With a population of 170 million, Nigeria is the most populous country in Africa and the eighth most populous in the world. In the IBGE Census of 2010, for the first time since the first census in Brazil in 1872, the self-declared preto and pardo population surpassed brancos (whites). Of the 190,755,799 inhabitants, 91,051,646, declared themselves whites, 14,517,961 declared themselves pretos, 82,277,333 declared themselves pardos (adding up to 96,795,294 negros, meaning pretos + pardos in total); 817,963 indígenas (indigenous) and 2,084,288 amarelos (yellows or Asians). Of those surveyed, 6,608 didn’t declare their color.
The growth of the population in general and blacks in particular brings down to earth a vision that intended to impose Eurocentric values on Brazil, for example, the standard of beauty, which justifies the predominance of blonde blue-eyed type as the dominant aesthetic.
During the I Congresso Internacional das Raças (First International Congress of Races), held in London in July 1911, the Brazilian delegate João Batista Lacerda, director of the National Museum, presented the thesis “Os mestiços do Brasil (Mestizos or Mixed-race people of Brazil)”, which guaranteed that within 100 years, precisely in 2012, blacks would disappear from the population and the mestiços would reduced to 3%. The racist elite, including intellectuals and scientists of the time attributed the backwardness of the country to the fact of having a black majority population. Lacerda’s thesis provoked revolt in this elite who considered a century a very long time for Brazil to become white.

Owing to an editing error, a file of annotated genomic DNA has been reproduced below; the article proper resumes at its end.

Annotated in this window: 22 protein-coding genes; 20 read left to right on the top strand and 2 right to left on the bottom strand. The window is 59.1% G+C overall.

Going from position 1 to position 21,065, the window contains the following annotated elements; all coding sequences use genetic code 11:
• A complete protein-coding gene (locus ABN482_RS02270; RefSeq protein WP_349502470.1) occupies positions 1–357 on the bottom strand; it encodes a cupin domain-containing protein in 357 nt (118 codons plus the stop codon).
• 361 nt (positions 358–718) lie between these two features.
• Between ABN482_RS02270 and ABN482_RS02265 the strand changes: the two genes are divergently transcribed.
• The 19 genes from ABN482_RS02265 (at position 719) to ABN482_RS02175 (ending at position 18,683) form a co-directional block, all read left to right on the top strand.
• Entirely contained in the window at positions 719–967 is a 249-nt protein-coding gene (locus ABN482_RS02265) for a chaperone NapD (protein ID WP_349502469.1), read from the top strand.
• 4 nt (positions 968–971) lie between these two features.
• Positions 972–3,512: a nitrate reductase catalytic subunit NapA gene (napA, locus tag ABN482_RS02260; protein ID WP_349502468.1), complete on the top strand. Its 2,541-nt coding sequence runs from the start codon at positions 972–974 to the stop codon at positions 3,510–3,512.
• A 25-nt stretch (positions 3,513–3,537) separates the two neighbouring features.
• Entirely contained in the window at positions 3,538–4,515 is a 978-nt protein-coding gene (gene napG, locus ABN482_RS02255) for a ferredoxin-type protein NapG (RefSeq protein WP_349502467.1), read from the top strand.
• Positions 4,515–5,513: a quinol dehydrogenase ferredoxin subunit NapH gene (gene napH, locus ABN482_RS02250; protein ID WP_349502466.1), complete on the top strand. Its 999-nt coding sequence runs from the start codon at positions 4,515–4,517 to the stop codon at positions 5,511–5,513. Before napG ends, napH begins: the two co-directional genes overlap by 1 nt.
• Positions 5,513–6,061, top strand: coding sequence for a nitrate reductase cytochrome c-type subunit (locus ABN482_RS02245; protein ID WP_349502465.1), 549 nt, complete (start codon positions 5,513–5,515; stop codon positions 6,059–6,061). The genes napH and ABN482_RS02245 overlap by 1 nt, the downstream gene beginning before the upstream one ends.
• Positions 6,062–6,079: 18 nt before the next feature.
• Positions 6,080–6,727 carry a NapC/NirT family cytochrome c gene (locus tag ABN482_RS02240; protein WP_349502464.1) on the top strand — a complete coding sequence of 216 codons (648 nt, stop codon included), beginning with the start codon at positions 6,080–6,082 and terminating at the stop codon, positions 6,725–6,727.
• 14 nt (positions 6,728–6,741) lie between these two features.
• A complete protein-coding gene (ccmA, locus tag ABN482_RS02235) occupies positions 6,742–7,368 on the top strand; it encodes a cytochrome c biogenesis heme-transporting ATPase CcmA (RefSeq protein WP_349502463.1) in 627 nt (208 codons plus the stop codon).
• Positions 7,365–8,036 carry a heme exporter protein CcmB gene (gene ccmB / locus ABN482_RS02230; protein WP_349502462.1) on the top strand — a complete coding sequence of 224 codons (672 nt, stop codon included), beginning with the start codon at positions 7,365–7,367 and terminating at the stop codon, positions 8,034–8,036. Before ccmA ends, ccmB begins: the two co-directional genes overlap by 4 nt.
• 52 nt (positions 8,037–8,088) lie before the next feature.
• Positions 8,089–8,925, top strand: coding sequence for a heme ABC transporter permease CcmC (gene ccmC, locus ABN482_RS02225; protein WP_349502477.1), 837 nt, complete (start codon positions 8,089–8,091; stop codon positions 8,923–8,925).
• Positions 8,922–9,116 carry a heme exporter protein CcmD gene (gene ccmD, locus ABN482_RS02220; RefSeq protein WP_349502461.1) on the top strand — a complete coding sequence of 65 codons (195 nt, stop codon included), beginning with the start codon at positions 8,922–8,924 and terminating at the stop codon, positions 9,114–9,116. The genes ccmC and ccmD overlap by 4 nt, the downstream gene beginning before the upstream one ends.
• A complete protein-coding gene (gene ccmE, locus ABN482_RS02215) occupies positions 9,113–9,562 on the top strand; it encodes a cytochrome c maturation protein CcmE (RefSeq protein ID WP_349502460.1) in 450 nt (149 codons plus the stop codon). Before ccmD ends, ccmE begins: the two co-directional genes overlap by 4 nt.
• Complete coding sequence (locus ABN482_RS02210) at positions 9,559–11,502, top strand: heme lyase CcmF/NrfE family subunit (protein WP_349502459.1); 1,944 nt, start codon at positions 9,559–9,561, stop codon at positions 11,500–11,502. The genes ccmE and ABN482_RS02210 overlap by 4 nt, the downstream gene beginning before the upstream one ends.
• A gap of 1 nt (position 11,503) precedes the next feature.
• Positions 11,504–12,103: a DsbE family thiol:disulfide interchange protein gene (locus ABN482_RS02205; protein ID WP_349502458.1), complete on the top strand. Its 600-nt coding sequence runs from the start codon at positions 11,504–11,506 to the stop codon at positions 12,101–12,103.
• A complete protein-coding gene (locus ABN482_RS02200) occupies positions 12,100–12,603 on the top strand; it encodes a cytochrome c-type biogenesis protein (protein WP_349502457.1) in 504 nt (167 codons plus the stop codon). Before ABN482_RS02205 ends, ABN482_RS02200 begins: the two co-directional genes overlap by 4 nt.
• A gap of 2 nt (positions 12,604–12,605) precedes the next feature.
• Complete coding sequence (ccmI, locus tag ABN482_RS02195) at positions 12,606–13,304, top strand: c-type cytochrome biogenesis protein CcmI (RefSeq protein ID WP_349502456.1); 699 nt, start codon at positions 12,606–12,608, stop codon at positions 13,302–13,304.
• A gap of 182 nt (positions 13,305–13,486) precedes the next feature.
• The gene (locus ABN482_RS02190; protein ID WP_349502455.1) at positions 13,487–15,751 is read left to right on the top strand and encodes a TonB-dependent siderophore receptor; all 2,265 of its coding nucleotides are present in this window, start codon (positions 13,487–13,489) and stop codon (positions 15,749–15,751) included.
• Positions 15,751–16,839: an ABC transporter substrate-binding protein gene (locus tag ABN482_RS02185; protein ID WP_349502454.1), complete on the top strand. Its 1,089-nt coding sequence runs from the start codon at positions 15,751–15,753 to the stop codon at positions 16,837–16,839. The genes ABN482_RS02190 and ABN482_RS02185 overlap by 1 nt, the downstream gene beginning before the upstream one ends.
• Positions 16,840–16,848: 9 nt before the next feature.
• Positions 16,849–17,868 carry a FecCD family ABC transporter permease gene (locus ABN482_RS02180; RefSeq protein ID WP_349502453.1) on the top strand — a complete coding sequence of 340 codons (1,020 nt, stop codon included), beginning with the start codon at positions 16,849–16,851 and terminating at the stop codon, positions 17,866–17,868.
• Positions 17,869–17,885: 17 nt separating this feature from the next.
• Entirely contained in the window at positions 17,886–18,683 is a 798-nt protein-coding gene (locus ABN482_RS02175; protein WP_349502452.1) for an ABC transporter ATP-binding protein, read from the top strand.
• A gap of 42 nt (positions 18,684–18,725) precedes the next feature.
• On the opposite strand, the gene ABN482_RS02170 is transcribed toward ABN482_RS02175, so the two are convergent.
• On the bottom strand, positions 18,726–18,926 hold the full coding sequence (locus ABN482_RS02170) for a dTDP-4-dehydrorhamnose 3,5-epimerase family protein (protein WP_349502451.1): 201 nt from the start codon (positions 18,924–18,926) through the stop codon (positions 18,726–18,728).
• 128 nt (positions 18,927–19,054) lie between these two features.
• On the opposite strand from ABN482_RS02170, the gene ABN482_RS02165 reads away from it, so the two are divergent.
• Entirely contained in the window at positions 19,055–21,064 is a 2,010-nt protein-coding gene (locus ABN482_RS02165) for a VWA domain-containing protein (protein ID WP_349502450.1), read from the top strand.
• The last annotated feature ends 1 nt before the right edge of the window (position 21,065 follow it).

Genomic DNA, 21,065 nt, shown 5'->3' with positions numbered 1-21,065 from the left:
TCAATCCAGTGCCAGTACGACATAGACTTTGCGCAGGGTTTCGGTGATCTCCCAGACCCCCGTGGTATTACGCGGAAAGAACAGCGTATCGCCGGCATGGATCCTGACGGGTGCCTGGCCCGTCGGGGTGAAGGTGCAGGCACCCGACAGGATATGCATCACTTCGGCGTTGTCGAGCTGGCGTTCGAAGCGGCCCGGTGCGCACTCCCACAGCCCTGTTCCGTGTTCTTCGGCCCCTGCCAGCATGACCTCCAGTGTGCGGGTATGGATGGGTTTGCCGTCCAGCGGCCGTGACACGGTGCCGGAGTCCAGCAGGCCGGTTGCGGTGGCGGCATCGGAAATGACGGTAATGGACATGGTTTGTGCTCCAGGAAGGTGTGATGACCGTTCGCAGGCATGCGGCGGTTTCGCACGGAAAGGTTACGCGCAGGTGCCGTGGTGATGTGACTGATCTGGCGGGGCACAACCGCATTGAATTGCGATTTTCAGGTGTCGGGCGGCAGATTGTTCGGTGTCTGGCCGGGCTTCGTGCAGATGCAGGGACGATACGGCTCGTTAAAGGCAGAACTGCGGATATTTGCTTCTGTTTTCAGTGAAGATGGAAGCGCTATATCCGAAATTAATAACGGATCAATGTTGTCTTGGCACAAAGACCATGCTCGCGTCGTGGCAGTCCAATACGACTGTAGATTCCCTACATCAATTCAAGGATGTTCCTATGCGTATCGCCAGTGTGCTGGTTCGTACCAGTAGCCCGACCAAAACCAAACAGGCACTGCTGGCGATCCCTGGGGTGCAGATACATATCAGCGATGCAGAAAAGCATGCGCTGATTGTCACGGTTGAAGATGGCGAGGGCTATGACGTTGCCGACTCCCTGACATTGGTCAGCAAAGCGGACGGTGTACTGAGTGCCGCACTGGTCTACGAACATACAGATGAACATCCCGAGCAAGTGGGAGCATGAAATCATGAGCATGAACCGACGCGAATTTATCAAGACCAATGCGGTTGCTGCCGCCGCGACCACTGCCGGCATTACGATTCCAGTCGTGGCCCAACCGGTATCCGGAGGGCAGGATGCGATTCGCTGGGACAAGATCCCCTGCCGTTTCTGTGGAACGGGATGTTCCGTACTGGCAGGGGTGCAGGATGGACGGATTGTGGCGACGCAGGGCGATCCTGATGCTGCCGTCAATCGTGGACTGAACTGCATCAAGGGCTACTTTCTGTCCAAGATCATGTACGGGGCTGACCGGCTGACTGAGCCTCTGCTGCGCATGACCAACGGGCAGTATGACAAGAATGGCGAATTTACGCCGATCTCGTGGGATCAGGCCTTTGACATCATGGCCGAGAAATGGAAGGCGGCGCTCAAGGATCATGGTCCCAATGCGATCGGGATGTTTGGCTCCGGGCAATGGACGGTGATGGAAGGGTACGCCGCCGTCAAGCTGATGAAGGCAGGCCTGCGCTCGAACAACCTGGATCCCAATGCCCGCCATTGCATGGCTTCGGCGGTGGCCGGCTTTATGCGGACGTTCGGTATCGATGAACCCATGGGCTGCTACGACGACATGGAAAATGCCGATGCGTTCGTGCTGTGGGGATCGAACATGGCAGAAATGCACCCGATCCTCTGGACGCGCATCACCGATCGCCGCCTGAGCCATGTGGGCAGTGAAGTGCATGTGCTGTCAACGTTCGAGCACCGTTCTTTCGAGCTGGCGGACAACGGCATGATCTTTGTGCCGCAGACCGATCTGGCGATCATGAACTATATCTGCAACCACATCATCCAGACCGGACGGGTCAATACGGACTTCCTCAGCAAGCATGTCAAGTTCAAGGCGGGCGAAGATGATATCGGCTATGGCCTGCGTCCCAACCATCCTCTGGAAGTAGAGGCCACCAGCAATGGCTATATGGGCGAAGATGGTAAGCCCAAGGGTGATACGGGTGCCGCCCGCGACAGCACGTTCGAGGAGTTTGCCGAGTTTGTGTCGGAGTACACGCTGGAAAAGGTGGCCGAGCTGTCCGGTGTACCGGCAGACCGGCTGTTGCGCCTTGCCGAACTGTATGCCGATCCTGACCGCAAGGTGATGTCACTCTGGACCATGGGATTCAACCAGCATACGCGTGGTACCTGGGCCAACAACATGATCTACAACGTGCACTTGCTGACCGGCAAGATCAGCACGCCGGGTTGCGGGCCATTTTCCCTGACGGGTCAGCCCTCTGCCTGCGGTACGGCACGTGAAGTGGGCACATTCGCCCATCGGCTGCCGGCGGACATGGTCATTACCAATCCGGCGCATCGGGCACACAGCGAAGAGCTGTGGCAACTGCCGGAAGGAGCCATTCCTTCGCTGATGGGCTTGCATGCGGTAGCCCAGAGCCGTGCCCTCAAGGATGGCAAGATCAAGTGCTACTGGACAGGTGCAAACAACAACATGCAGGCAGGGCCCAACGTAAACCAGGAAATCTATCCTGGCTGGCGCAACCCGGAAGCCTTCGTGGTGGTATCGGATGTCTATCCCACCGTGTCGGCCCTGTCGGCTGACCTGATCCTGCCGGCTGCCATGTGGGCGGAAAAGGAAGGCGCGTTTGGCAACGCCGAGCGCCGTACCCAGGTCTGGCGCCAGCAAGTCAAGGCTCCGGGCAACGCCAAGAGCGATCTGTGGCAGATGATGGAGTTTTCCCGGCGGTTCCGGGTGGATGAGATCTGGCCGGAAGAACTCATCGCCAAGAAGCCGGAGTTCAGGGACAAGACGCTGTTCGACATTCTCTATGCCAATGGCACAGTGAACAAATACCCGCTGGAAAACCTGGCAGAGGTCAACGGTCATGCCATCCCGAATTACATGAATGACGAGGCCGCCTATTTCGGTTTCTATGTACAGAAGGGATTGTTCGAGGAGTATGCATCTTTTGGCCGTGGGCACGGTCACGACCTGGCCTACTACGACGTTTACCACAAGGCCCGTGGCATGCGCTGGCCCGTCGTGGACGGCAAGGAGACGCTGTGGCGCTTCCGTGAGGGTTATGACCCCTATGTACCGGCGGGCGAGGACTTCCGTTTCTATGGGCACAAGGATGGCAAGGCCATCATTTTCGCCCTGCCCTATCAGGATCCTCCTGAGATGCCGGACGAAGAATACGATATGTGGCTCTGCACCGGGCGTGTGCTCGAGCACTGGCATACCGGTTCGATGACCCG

Note from BW of Brazil: Lacerda’s proclamation in London was not new as Brazilian elites had already decided that a prosperous Brazil could only happen with the elimination of blacks and Indians from the midst of the country. For example, in the 1880s, literary critic, philosopher and politician Sílvio Romero wrote:
“My thesis, on this account, is that the victory in the battle for life, among us, will belong, hereafter to the white man; (…) Through natural selection, however, after rendering the assistance that is needed, the white type will take preponderance until showing itself pure and beautiful as in the old world.(…) Two facts will contribute widely to such result: on one side the extinction of African traffic and the constant disappearance of the Indians, and the other, European immigration.”
Lacerda’s presentation in London in1911 had at least two reactions in Brazil. According Fabiana Moraes:
“Many Brazilians, it was clear, were extremely uncomfortable. First, because Lacerda showed outside of Brazil, and in Europe, data showing a Brazil that was too black. Second (and more seriously) it would still need to wait one hundred years so we could walk happily among ‘pure and beautiful types of the Old World’ as the critic Silvio Romero wished.”
With this, one can argue on and on how Brazil is seen and how it sees itself, but for many years until the current day, it is clear how its elites want the country to be.
Source: Afropress, Moraes, Fabiana. “Sorria, você está no mundo da pele clara” in Nabuco em Pretos e Brancos. Massangana, 2012 . Martins, Carlos Augusto de Miranda. “Racismo científico e os projetos políticos de nação brasileira” in As veias negras do Brasil: conexões brasileiras com a África. Lourdes Conde Feitosa, Pedro Paulo Funari e Terezinha S. Zanlochi (editors). Syllabus, 2012